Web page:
Pictures paint a thousand words
We make great use of pictures in all types of architecture work, whether it is in the form of component diagrams in detailed solution architectures or core diagrams in the more abstract enterprise architecture domain. These diagrams are the first thing that people look at in a document, and they put a lot more effort into ‘reading’ a solution diagram than reading the written details of the design.
Done well, a solution diagram can become a trophy diagram or project meme, reproduced and replicated over and over again on whiteboards and notepads. Some great examples of such memes would be the OSI 7 Layer Model or even the Periodic Table - diagrams that have taken on a life of their own, and are even used in other contexts such as XebiaLabs’s DevOps Periodic Table.
But it isn’t easy to draw these diagrams. They are the by-product of a lot of deep and structured background work that we call modelling.
Models or diagrams
So how is a solution diagram different to a model? Is a model better than a diagram? When is a diagram all you need?
The problem with trying to answer these questions is that models and solution diagrams are not really similar enough to compare in this way. It is better to step back a bit and provide a definition for the two and illustrate the differences between them.
Models are abstract representations of a particular solution or domain, whereas solution diagrams are specifically graphical representations of a solution or domain. A model will contain a lot of information, not all of which can be graphically represented. Solution diagrams can be used to illustrate aspects of a model.
Of course, you can create solution diagrams without an underlying model. This might be entirely appropriate for smaller projects. But as the scope increases so too does the complexity, and more experienced solution architects will choose to develop a more formal underlying model to help them manage the volume of knowledge and decisions that they are wrestling with.
There are other influencing factors that lead architects towards models, and ultimately modelling tools. If they are working in a large team then modelling supports sharing and collaboration. For example, you can search through a model in a suitable tool, but it is not so easy to search through a folder of Visio diagrams. Version control is another driver towards modelling. Yet another is the pot of gold at the end of the rainbow that we call re-use.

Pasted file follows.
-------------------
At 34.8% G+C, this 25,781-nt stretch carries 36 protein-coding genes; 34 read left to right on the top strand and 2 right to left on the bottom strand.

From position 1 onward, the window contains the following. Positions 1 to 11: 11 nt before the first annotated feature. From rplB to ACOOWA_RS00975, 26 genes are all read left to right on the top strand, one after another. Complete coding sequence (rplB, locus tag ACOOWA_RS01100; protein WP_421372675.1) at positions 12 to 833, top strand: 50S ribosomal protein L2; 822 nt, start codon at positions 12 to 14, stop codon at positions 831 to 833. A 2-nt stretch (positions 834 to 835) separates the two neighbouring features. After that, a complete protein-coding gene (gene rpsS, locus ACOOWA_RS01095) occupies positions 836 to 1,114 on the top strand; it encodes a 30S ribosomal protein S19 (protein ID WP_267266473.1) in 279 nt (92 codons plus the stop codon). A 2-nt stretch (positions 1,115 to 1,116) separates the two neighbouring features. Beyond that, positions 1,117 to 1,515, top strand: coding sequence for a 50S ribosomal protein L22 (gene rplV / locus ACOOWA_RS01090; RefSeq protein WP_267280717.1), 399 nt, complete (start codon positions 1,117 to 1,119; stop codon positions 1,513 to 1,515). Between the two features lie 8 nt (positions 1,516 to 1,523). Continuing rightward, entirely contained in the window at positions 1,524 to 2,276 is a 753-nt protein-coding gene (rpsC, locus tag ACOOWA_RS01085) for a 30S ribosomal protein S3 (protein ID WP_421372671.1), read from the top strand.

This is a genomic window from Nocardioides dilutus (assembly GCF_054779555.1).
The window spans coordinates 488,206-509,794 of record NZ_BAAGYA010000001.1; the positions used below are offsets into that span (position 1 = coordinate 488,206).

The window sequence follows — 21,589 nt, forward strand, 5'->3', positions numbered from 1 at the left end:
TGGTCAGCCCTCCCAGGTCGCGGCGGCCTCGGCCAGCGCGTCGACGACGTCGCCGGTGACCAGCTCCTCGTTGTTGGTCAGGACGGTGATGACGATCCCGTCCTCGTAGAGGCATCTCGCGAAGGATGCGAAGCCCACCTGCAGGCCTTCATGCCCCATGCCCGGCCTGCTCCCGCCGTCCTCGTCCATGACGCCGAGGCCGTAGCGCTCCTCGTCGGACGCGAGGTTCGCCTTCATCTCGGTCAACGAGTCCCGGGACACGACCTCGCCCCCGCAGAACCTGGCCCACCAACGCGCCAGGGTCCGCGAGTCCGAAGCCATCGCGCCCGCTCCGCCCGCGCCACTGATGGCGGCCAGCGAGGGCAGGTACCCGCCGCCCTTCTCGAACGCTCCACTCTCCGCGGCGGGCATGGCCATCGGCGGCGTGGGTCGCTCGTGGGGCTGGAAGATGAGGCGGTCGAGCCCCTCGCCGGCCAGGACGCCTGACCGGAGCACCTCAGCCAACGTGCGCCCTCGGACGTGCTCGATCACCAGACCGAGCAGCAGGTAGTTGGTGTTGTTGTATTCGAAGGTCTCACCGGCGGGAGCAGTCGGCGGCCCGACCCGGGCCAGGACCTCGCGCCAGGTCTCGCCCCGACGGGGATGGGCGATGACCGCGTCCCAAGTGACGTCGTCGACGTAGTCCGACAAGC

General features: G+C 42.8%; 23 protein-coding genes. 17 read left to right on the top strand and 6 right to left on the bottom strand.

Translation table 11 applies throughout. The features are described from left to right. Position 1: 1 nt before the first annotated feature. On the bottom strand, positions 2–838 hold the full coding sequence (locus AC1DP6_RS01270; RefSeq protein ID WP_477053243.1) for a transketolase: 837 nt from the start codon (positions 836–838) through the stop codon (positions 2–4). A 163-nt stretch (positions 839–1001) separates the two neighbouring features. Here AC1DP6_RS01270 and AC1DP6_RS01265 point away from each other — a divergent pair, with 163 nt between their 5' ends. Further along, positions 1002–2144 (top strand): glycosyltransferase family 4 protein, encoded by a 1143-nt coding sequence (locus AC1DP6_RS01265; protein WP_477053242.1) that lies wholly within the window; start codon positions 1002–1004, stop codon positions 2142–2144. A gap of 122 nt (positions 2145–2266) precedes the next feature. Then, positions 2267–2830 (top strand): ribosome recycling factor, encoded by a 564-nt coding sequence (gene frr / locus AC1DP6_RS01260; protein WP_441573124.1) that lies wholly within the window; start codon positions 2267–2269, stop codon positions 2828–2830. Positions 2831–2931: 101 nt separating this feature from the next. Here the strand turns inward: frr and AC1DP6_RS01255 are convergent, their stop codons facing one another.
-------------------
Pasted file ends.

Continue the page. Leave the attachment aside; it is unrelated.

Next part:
Good diagrams are invaluable
So modelling is clearly important. But the model is irrelevant if the solution cannot be understood, and that is where the architect’s skills are most important. Creating good diagrams is a skill and modelling tools are not very good at producing diagrams - especially diagrams that are consumable by a wide, non-technical audience.
Good architects are naturally good modellers. They understand that without the model, in whatever form it might take, too much is left to chance, interpretation and assumption. However, while their solutions are sound, you might not understand them from the outside.
Really good architects are those who can also create the key diagrams that capture the essence of a solution, such that everyone can understand it.
We are modelling specialist at Cyma, with years of experience on many different tools in many different industries and sectors. We can also draw some pretty good diagrams. If you want to know more about modelling and how to use it effectively and efficiently in your environment, then fill out this form and we will contact you, or if you are interested in our online training programs from our partners at Good-eLearning you can click here.